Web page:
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Friday, September 08 2006

"Of course, I quite agree that the Christian religion is, in the long run, a thing of unspeakable comfort.  But it does not begin in comfort; it begins in the dismay I have been describing, and it is no use at all trying to go on to that comfort without first going through the dismay." Mere Christianity

I had an English professor during my first year in college who very snidely remarked one day in one of his lectures that "Christianity is a very comforting religion for those who are looking for that sort of thing."  His point was that those who face the supposed "real facts of the universe", that we have come from nothing and are moving toward nothing, are much braver than those who do not face such "facts".

My professor got it wrong on at least three points.  First of all, "facing the facts" has nothing to do with bravery.  It is a matter, simply, of intellectual honesty, or the lack of it.

Secondly, it can hardly be stated as a "fact" that we are, as human beings and as a universe, moving from nothing to nothing.  The study of what lies behind the beginning and possible end of the universe is not a matter for scientific investigation but rather for philosophical exploration.  God cannot be proved or disproved.

Thirdly, as C. S. Lewis rightly points out, Christianity does not begin in comfort.  It begins with the dismay of being told you have a fatal disease.  Only when you accept the heavenly doctor's diagnosis can you move on to hear and understand the comfort Christianity has to offer.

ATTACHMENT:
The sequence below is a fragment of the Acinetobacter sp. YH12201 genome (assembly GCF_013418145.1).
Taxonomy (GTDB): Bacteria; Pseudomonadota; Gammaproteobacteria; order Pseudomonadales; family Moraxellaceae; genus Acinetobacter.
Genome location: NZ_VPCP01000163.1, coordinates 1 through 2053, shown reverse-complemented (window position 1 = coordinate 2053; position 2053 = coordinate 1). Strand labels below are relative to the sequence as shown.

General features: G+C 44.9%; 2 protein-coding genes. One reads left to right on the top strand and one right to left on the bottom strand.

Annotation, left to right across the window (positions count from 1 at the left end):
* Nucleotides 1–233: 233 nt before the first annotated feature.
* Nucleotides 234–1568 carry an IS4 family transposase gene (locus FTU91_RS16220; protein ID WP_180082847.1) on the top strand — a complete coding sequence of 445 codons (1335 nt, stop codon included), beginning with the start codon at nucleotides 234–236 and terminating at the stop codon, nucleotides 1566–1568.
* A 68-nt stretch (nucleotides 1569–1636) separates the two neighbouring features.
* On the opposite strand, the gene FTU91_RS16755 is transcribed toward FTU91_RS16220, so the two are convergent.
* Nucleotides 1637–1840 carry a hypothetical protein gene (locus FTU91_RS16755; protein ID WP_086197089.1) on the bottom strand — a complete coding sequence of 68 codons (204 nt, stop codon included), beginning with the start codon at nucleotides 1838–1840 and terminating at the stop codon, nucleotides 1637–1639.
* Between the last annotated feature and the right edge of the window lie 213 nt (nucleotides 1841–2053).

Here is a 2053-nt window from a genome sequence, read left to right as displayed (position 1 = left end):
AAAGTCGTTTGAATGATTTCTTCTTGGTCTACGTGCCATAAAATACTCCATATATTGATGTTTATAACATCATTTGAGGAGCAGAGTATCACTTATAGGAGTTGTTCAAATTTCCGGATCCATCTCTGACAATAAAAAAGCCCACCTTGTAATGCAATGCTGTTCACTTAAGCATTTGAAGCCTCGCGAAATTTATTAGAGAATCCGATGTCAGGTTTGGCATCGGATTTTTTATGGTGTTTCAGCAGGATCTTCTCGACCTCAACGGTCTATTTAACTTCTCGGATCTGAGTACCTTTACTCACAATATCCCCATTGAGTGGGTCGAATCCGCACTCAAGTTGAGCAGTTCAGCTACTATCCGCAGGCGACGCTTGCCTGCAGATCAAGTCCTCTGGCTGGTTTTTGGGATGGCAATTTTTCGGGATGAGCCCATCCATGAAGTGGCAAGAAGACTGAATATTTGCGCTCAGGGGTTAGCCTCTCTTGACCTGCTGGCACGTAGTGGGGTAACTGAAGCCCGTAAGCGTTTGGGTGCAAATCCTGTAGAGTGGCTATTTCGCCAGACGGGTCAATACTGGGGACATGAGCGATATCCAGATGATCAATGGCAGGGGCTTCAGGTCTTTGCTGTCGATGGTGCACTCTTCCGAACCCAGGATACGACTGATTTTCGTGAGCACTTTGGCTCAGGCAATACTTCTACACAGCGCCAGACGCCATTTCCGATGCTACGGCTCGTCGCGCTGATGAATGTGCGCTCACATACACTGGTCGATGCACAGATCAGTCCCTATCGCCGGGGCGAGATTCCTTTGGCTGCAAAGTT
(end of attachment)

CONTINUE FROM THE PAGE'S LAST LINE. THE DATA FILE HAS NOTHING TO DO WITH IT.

Contrary to what my English professor thought, I believe that Christians are among the bravest people in the world.  Christians are brave like the child who submits to the parent who must pull a nasty looking thorn out of the child's finger, even though it is going to hurt like anything.  It is hard to hear that one has the poisonous thorn which the Bible calls "sin", and that the thorn is going to lead to death unless it is removed.  One would rather ignore the thorn and try to work around it as best as possible because having the thorn removed is not comfortable at all.  Christians are honest because they are willing to face the fact that they have a nasty thorn in their finger, and they are brave because they are willing to submit to the heavenly doctor, who is also our heavenly parent, to have the thorn removed.

The choice is not comfort or dismay.  The only sensible choice is the one which Christians make: dismay which leads to comfort.  The Apostle Paul faced the kind of dismay we are talking about, and thus went on to know the comfort which only Christ can offer.  He summarized the experience of both in one sentence:

"For the wages of sin is death, but the gift of God is eternal life in Christ Jesus our Lord."  Romans 6:23

"Lord, do not give me over either to my human ignorance and weakness or to my own deserts, or to anything, other than your loving dealing with me.  Do you yourself in kindness dispose of me, my thoughts and actions, according to your good pleasure, so that your will may always be done by me and in me and concerning me.  Deliver me from all evil and lead me to eternal life through Jesus Christ."  St. Anselm 1033-1109

Posted by: Will Vaus AT 08:01 am   |  Permalink   |  Email

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